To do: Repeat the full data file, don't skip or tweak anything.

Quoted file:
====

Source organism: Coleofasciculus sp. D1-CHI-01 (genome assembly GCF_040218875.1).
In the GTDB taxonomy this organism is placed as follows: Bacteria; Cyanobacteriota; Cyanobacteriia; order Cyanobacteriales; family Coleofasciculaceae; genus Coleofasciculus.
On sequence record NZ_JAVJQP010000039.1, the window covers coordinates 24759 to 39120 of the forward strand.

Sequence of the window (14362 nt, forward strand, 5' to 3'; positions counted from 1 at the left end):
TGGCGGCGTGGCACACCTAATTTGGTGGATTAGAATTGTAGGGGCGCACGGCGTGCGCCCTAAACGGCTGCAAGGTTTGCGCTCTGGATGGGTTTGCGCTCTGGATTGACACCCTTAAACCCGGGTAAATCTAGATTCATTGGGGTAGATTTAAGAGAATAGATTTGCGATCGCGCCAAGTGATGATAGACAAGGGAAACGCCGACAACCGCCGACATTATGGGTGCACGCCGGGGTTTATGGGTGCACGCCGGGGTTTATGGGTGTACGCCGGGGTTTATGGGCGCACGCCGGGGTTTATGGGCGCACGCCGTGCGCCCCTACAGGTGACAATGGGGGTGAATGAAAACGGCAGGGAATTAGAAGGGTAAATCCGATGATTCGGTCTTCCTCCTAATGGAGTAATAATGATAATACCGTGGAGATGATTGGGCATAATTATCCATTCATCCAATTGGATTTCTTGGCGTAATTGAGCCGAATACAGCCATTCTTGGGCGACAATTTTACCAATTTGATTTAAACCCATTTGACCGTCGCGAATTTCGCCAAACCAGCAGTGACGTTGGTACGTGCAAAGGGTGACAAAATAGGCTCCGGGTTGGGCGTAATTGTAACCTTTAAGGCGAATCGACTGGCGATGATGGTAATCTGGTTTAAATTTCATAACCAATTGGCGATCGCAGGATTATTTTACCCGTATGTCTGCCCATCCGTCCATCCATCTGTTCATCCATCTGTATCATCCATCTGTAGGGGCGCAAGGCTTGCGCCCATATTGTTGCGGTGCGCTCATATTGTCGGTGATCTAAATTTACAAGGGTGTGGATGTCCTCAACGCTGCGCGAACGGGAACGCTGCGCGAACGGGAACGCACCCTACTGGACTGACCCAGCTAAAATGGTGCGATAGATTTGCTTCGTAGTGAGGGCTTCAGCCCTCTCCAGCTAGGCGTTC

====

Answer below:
Source organism: Coleofasciculus sp. D1-CHI-01 (genome assembly GCF_040218875.1).
In the GTDB taxonomy this organism is placed as follows: Bacteria; Cyanobacteriota; Cyanobacteriia; order Cyanobacteriales; family Coleofasciculaceae; genus Coleofasciculus.
On sequence record NZ_JAVJQP010000039.1, the window covers coordinates 24759 to 39120 of the forward strand.

Sequence of the window (14362 nt, forward strand, 5' to 3'; positions counted from 1 at the left end):
TGGCGGCGTGGCACACCTAATTTGGTGGATTAGAATTGTAGGGGCGCACGGCGTGCGCCCTAAACGGCTGCAAGGTTTGCGCTCTGGATGGGTTTGCGCTCTGGATTGACACCCTTAAACCCGGGTAAATCTAGATTCATTGGGGTAGATTTAAGAGAATAGATTTGCGATCGCGCCAAGTGATGATAGACAAGGGAAACGCCGACAACCGCCGACATTATGGGTGCACGCCGGGGTTTATGGGTGCACGCCGGGGTTTATGGGTGTACGCCGGGGTTTATGGGCGCACGCCGGGGTTTATGGGCGCACGCCGTGCGCCCCTACAGGTGACAATGGGGGTGAATGAAAACGGCAGGGAATTAGAAGGGTAAATCCGATGATTCGGTCTTCCTCCTAATGGAGTAATAATGATAATACCGTGGAGATGATTGGGCATAATTATCCATTCATCCAATTGGATTTCTTGGCGTAATTGAGCCGAATACAGCCATTCTTGGGCGACAATTTTACCAATTTGATTTAAACCCATTTGACCGTCGCGAATTTCGCCAAACCAGCAGTGACGTTGGTACGTGCAAAGGGTGACAAAATAGGCTCCGGGTTGGGCGTAATTGTAACCTTTAAGGCGAATCGACTGGCGATGATGGTAATCTGGTTTAAATTTCATAACCAATTGGCGATCGCAGGATTATTTTACCCGTATGTCTGCCCATCCGTCCATCCATCTGTTCATCCATCTGTATCATCCATCTGTAGGGGCGCAAGGCTTGCGCCCATATTGTTGCGGTGCGCTCATATTGTCGGTGATCTAAATTTACAAGGGTGTGGATGTCCTCAACGCTGCGCGAACGGGAACGCTGCGCGAACGGGAACGCACCCTACTGGACTGACCCAGCTAAAATGGTGCGATAGATTTGCTTCGTAGTGAGGGCTTCAGCCCTCTCCAGCTAGGCGTTC